Monday, April 28, 2014

Too Much Information? Yom Hashoah 2014

It happens to me every year. We go to London for Pesach and extend our trip for the entire duration of the school holiday plus a couple of days in order to get the slightly cheaper return flights. Yom Hashoah (Holocaust Memorial Day) is one week after the end of Pesach. So we get back, half unpack, still have piles of waiting laundry dotted around the floor, living in three weeks worth of dust as it's more important to catch up on work stuff than to clean the apartment, we've not quite got our school/work sleeping routines back to normal and poonkt it's Yom Hashoah.

I've written about it before. All eateries and places of entertainment are closed for 25 hours. At 10am there is a two minute siren and everything stops. The cars on the roads, even on the motorways, people in the street, the tv and radio. You think your own remembrance thoughts.

Since becoming a mother I usually think about the Kindertransport - the mothers who put their children on trains and promised to find them after the war. Or other mothers who gave their children to gentiles to hide for the duration with similar promises. Hopeful but hollow promises. Who knew who would survive and who would not?

This was the Tel Aviv Highway today.

My facebook feed is full of testimonies, names of dead relatives, photos, prayers, discussions. DD has talked about it in kindergarten. The children all wear blue and white and stand in silence for the siren.

DD: "There was a big war and the bad people wanted to kill all the Jews. Some of them ran away and some hid. Some were put in big prison camps and had to work hard like the slaves in Egypt. Lots of them died. We have to remember them. Who do you remember Mummy?"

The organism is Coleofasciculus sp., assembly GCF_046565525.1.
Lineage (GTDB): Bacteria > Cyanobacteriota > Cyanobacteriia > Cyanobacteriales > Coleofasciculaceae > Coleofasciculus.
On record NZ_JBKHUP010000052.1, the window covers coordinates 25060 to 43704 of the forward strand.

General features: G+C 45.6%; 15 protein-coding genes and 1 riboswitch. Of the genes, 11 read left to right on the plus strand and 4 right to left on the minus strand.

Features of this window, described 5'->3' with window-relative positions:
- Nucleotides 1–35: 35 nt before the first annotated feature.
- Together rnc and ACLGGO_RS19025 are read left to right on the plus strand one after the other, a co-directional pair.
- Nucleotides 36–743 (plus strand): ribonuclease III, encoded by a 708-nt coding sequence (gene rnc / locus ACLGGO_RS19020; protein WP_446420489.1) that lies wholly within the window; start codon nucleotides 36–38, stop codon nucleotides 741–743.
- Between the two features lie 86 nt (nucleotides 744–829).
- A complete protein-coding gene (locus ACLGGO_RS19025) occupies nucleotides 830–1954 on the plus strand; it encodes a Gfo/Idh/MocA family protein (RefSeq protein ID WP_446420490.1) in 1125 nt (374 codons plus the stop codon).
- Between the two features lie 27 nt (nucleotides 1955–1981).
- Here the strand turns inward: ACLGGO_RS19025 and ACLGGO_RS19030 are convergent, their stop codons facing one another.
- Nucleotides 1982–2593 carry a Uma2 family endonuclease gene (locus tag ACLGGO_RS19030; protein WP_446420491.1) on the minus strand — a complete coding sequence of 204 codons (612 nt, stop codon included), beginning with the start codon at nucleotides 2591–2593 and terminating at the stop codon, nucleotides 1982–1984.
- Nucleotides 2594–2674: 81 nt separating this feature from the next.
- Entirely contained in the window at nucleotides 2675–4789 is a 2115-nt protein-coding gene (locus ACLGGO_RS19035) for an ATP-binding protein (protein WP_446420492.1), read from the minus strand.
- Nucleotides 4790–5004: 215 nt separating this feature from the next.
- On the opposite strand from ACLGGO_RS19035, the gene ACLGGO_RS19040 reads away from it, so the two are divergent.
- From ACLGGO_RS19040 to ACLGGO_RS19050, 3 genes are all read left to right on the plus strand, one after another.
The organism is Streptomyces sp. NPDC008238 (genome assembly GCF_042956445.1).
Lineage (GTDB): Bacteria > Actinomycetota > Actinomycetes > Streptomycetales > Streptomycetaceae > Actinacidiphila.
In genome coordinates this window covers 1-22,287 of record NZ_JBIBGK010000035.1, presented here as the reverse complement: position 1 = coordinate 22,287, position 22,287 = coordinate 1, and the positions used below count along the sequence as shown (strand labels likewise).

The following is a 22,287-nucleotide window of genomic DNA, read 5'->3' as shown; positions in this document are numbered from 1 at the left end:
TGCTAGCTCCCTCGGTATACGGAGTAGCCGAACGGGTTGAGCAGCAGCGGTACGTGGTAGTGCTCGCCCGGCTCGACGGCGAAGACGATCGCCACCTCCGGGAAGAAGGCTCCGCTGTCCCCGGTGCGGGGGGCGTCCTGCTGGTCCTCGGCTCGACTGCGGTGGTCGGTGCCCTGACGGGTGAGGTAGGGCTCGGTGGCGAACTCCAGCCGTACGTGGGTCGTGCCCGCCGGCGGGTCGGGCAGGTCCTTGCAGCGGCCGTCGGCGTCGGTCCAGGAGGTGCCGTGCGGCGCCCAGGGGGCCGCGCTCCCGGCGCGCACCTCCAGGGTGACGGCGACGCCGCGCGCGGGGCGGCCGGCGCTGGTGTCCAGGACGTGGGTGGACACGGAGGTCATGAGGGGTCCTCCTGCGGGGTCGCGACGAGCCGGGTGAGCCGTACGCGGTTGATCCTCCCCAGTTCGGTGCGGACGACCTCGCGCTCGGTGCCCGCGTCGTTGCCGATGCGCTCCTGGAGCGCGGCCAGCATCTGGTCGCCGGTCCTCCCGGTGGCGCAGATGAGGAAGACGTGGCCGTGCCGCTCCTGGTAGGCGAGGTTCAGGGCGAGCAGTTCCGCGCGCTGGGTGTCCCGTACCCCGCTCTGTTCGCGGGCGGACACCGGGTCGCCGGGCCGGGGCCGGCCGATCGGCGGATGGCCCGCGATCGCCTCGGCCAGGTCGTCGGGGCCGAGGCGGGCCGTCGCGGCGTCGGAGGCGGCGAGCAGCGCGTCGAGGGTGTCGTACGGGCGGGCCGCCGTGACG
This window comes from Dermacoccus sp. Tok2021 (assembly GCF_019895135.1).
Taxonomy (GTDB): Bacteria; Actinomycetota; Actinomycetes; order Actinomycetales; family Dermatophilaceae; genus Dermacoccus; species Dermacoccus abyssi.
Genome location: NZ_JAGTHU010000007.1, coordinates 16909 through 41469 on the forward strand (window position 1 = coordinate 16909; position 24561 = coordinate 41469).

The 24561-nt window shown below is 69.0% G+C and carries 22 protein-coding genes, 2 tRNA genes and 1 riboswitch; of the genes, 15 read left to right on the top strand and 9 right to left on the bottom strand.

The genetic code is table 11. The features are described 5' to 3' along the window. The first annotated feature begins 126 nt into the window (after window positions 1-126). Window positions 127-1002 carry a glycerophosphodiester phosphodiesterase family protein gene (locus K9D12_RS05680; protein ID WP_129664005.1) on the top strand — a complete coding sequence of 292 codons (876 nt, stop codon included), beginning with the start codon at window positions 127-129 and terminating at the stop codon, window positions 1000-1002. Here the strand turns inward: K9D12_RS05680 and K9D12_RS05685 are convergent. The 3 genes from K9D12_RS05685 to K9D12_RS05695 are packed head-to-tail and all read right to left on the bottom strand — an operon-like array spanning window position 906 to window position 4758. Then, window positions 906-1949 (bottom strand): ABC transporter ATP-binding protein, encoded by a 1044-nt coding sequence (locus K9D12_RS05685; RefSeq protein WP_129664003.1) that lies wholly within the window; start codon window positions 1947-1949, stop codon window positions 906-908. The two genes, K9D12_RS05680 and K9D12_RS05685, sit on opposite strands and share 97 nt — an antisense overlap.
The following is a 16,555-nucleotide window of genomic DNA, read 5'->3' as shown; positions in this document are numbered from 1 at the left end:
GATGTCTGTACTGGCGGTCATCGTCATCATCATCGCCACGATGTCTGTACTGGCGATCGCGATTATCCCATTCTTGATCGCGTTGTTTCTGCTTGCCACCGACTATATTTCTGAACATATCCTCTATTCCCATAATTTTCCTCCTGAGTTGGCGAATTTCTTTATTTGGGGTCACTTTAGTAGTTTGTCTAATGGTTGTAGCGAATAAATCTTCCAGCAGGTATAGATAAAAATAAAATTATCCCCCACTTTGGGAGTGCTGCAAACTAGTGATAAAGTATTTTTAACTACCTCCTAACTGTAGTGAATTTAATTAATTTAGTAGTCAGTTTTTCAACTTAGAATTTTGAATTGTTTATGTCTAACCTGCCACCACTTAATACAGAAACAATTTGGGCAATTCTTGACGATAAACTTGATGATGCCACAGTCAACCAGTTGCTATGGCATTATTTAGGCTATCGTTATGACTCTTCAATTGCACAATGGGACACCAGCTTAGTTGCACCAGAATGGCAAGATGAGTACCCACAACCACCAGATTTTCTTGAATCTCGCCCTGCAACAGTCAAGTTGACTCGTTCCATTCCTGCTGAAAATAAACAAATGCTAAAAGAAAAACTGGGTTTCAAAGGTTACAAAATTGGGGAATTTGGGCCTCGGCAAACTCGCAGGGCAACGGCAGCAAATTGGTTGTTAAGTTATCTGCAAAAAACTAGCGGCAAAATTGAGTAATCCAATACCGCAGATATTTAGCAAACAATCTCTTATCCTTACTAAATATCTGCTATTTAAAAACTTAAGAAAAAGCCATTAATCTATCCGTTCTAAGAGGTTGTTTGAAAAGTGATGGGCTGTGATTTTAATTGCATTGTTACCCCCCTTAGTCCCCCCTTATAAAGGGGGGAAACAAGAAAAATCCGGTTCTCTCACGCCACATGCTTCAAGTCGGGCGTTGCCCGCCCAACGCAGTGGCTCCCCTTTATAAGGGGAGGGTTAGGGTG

Me: "I wasn't there, it was before I was born Darling. It was when Grandma and Grandpa were children but they were in England so they weren't in it. Do you remember Dalia and Gabi's grandma and grandpa who were at seder night? They were in it and they ran away to England."

Too much information for a five year old? This was one of the discussions on facebook today. It was a moot point as we don't get the choice - the children learn about it in school from nursery. My opinion? Neither too much nor too early. It is unfortunately a part of their heritage. A couple of years ago I wrote this piece for the 100 Word Challenge (the prompt was: Lest We Forget). This is something our children will not experience. Each generation will need to make more of an effort to remember.

History and yet a part of my life. Peers without grandparents, uncles, aunts, or cousins. Friends' parents sobbing behind closed doors. Children who are replacements for beloved families lost. Roles they can never live up to. I know them.

Born only 17 years after, I've spent my whole life trying to squash those 17 years smaller. Watching every film archive, reading every book, trying to get closer. Why? Because I was bequeathed the collective memory to carry and safeguard lest we forget. I remember something I never experienced. We all do. Like stories of your babyhood you remember only from the repeated telling.


  1. An amazing and very powerful post. History is so very important - we can never forget, ever. As long as its told in a way that children understand, then I think it's okay, and at five, they are becoming well aware of things like death and people killing each other... also amazing watching the traffic stopping and starting again. X

  2. One of my fb friends said it's something they are always aware of from a very early age. As they grow up they get a deeper understanding of what happened, age appropriate for every year.